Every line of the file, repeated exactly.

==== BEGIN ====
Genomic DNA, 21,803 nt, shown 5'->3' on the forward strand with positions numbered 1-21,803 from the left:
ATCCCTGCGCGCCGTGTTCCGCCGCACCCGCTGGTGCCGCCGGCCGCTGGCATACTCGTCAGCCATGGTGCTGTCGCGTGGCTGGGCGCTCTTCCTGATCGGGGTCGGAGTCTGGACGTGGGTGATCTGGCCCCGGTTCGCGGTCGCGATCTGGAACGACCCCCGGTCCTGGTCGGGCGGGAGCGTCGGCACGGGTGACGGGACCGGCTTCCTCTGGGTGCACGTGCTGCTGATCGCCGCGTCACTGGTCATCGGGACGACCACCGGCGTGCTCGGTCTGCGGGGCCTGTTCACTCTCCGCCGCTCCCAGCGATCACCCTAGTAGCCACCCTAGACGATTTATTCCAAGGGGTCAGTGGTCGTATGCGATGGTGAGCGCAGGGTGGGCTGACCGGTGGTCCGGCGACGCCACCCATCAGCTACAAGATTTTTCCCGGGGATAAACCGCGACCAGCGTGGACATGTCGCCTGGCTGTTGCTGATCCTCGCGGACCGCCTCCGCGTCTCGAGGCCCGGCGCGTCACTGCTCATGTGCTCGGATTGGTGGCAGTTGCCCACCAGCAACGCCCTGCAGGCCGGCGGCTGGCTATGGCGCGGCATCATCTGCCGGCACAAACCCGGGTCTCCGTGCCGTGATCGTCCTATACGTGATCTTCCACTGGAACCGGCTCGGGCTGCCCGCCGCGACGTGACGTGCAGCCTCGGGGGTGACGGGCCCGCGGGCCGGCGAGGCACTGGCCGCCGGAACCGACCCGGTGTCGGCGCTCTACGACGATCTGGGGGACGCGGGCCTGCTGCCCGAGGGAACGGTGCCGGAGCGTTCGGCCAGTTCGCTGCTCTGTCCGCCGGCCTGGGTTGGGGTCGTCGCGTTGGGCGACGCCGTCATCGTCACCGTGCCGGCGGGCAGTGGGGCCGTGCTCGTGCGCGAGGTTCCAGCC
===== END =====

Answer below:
Genomic DNA, 21,803 nt, shown 5'->3' on the forward strand with positions numbered 1-21,803 from the left:
ATCCCTGCGCGCCGTGTTCCGCCGCACCCGCTGGTGCCGCCGGCCGCTGGCATACTCGTCAGCCATGGTGCTGTCGCGTGGCTGGGCGCTCTTCCTGATCGGGGTCGGAGTCTGGACGTGGGTGATCTGGCCCCGGTTCGCGGTCGCGATCTGGAACGACCCCCGGTCCTGGTCGGGCGGGAGCGTCGGCACGGGTGACGGGACCGGCTTCCTCTGGGTGCACGTGCTGCTGATCGCCGCGTCACTGGTCATCGGGACGACCACCGGCGTGCTCGGTCTGCGGGGCCTGTTCACTCTCCGCCGCTCCCAGCGATCACCCTAGTAGCCACCCTAGACGATTTATTCCAAGGGGTCAGTGGTCGTATGCGATGGTGAGCGCAGGGTGGGCTGACCGGTGGTCCGGCGACGCCACCCATCAGCTACAAGATTTTTCCCGGGGATAAACCGCGACCAGCGTGGACATGTCGCCTGGCTGTTGCTGATCCTCGCGGACCGCCTCCGCGTCTCGAGGCCCGGCGCGTCACTGCTCATGTGCTCGGATTGGTGGCAGTTGCCCACCAGCAACGCCCTGCAGGCCGGCGGCTGGCTATGGCGCGGCATCATCTGCCGGCACAAACCCGGGTCTCCGTGCCGTGATCGTCCTATACGTGATCTTCCACTGGAACCGGCTCGGGCTGCCCGCCGCGACGTGACGTGCAGCCTCGGGGGTGACGGGCCCGCGGGCCGGCGAGGCACTGGCCGCCGGAACCGACCCGGTGTCGGCGCTCTACGACGATCTGGGGGACGCGGGCCTGCTGCCCGAGGGAACGGTGCCGGAGCGTTCGGCCAGTTCGCTGCTCTGTCCGCCGGCCTGGGTTGGGGTCGTCGCGTTGGGCGACGCCGTCATCGTCACCGTGCCGGCGGGCAGTGGGGCCGTGCTCGTGCGCGAGGTTCCAGCC